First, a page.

Before bidding farewell to the Apostles, the Lord tells them that He is returning home to the Father and He will ask the Father to send to them “another Advocate,” a “Comforter,” the Holy Spirit. This Spirit of Love and Truth will guide, guard and protect them on their earthly sojourn to the Heavenly Kingdom.

While on earth, we pray “Thy Will be done on earth as it is in Heaven.” We are called upon to encounter the Lord, to build up the Church, His Mystical Body, and to each personally development a close, spiritual relationship with Our Lord, God and Savior. We are members of His Mystical Body, the Church, who are called to continue to preach the Good News of salvation to all the nations and to baptize them in the Name of the Blessed Trinity, Father, Son and Holy Spirit.

On this Feast of the Holy Ascension of Our Lord, we celebrate the joyous return of the Son of God to the eternal Kingdom of Heaven. Amidst the shouts of victory, the sounds of the trumpets blaring, the Lord returns and “sits at the right hand of the Father,” and there He shall be until the Second and Glorious coming of the Lord. And on that day, He shall come again to judge the living and the dead. Our All-loving and Compassionate Lord once again does this on our behalf – to prepare a place for us so that we too may live forever in Heaven

May we graciously be deemed worthy of entry into the eternal Kingdom of Heaven where Absolute Love, Truth and Justice reign. For such is the Kingdom of God Eternal, Father, Son and Holy Spirit. Amen.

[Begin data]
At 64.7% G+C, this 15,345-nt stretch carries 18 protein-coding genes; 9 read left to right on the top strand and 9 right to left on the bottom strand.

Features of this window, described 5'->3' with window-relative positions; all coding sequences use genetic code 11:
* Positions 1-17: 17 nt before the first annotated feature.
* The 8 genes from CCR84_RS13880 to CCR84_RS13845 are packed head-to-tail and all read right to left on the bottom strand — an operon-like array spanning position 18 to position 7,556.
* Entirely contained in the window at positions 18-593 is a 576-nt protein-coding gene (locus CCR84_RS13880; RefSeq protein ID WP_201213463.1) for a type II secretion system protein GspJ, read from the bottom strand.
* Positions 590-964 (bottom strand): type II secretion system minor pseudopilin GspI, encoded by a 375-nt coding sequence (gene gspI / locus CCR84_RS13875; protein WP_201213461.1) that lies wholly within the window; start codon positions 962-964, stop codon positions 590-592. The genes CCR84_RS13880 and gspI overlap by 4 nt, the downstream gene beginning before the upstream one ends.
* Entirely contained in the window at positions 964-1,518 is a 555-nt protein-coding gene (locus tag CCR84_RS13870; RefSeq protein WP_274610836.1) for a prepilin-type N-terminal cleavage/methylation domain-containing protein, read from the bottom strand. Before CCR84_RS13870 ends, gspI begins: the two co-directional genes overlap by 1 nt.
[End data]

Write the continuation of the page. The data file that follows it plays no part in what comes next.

Rev. D. George Worschak


“Having bought a linen cloth, he (Joseph of Arimathea) took Him down, wrapped Him in the linen cloth and laid Him in a tomb that had been hewn out of the rock. Then he rolled a stone against the entrance to the tomb. Mary Magdalene and Mary the mother of Joses watched where He was laid. When the sabbath was over, Mary Magdalene, Mary, the mother of James, and Salome bought spices so that they might go and anoint Him. (Mark 15:46-47)

Due to the fast-approaching Sabbath, Joseph of Arimathea boldly went to Pilate. He asked Pilate to release the body of Jesus for appropriate burial in accord with Jewish customs of that time. Joseph had bought a linen cloth, took down the body of Our Lord from the cross and wrapped Him in the linen cloth. In a tomb, hewn from rock, Jesus is placed. Then the Arimathean rolled a rock (stone) over the entrance to the tomb.

Since the ceremonial Jewish burial rites were not able to be completed due to the Sabbath, Mary Magdalene and Mary, the mother of Joses, pay careful attention where Jesus was laid. As soon as the Sabbath was over, Mary Magdalene, Mary, the mother of James, and Salome went to buy spices so that they would complete the burial rites with its appropriate anointing.

They arrive at the tomb very early in the morning, with the rising of the sun. It was the first day of the week. As they approach the tomb, they wonder who is going to roll back the rock (stone) from the entrance. They notice that the very large stone (rock) is already rolled back. Upon entering the tomb, they are utterly amazed. A young man, clothed in a white robe, sits on the right. He knows that they are seeking Jesus of Nazareth, the One they crucified and tells the women: “He has been raised; He is not here.” (16:6)

These Holy Myrrh-bearing women are the first to receive the joyous news: Christ is Risen! Having received this joyous news of our Lord’s victory over sin, death and evil, they are called upon to share this message of salvation with others: “Go and tell His disciples and Peter that He (the Risen Lord) is going before you to Galilee.” (16:7) It is just as the Lord had told the disciples.